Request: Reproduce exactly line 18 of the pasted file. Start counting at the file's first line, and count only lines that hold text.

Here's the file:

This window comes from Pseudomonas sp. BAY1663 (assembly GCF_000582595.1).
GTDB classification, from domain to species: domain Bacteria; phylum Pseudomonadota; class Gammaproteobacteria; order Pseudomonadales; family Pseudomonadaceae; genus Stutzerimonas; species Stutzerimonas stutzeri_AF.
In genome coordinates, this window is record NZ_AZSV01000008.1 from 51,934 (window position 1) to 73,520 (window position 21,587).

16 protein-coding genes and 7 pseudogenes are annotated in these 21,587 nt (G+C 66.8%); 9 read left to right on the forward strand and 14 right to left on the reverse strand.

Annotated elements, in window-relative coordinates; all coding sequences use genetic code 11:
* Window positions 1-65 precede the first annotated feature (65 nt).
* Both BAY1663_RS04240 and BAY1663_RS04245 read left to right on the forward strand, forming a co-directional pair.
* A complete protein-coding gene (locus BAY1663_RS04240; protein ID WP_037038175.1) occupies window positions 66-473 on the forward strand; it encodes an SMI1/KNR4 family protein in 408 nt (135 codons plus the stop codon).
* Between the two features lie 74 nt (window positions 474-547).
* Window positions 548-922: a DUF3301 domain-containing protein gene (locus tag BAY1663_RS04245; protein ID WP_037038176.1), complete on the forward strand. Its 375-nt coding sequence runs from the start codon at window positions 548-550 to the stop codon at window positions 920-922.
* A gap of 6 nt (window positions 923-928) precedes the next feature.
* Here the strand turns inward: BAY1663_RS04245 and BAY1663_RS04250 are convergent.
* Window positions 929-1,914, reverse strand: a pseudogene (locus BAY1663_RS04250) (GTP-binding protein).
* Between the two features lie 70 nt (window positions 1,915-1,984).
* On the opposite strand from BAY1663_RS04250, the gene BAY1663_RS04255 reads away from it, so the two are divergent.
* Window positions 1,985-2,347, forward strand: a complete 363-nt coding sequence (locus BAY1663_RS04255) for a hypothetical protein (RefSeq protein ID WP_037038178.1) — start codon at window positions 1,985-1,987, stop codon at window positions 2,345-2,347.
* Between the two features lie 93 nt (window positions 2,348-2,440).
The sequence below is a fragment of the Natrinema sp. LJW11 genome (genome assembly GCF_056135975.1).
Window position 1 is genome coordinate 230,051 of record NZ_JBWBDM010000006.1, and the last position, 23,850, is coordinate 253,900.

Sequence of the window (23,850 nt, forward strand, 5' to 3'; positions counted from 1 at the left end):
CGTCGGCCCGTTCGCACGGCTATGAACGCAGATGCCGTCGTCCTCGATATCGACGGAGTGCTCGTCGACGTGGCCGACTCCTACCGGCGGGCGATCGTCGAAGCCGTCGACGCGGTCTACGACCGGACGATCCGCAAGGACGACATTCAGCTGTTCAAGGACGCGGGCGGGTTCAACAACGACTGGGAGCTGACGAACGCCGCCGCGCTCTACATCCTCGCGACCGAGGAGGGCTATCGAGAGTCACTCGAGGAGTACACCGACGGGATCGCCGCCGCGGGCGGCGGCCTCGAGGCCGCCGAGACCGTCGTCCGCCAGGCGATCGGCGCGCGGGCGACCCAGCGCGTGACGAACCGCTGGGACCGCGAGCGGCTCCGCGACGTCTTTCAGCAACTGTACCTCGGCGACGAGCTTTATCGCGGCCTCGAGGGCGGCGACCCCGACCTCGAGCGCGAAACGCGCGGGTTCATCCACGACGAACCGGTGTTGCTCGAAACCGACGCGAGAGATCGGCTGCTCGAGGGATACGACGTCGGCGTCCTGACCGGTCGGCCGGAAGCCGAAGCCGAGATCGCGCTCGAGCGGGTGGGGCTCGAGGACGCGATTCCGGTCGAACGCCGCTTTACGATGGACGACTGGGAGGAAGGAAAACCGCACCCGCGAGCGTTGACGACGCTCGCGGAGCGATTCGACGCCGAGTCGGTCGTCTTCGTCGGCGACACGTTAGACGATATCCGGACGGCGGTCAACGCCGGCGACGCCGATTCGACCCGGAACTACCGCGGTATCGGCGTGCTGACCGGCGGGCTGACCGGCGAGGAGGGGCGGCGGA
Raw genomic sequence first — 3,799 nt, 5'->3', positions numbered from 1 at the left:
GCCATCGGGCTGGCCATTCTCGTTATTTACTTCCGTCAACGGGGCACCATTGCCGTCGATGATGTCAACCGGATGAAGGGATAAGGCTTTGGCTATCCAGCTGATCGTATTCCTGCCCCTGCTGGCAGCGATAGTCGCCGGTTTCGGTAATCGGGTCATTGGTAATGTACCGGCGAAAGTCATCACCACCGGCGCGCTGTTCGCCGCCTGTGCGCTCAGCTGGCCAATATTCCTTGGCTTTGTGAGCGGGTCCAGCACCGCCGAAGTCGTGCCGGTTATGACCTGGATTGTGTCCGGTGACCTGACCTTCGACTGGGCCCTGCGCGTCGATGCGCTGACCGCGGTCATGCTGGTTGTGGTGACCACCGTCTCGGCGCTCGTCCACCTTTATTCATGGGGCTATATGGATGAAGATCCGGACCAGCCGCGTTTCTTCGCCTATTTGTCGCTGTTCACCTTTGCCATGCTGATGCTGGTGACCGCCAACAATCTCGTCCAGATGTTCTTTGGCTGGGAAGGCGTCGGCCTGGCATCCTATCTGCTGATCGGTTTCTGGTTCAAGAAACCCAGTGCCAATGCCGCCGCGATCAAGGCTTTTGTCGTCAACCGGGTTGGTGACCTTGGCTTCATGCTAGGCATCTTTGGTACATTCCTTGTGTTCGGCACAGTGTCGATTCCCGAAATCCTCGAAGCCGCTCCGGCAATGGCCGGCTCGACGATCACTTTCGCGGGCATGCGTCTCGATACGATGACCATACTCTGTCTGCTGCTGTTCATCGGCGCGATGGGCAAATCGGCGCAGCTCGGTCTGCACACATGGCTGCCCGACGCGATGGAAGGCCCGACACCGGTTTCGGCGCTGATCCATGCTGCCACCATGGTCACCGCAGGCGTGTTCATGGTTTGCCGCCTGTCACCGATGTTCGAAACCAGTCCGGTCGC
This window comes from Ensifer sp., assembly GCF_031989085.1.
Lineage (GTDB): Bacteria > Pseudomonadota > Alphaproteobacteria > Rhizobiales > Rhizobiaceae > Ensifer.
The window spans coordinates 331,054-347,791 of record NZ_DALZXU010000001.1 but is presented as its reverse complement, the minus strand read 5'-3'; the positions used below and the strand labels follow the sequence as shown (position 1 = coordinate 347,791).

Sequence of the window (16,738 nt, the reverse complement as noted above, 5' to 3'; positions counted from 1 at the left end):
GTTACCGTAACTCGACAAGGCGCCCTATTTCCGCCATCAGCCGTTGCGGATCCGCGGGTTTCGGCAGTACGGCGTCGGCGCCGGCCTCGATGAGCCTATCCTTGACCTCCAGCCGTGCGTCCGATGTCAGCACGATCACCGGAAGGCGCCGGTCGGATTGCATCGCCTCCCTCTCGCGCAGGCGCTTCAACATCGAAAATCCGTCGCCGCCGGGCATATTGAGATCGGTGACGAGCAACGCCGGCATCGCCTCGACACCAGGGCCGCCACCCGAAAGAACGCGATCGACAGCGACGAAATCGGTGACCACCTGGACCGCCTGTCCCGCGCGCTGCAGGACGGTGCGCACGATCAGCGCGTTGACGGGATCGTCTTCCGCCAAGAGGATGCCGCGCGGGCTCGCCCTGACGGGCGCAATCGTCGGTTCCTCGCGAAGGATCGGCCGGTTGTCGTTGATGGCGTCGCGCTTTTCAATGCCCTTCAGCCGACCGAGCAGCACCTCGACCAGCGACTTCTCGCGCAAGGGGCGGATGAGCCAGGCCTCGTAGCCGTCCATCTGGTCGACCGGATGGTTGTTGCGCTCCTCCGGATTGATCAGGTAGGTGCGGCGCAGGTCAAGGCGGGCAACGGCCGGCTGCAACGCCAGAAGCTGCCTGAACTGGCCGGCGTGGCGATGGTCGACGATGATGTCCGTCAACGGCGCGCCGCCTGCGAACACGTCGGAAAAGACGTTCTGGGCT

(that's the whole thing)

The sequence below is a fragment of the Natrinema sp. LJW11 genome (genome assembly GCF_056135975.1).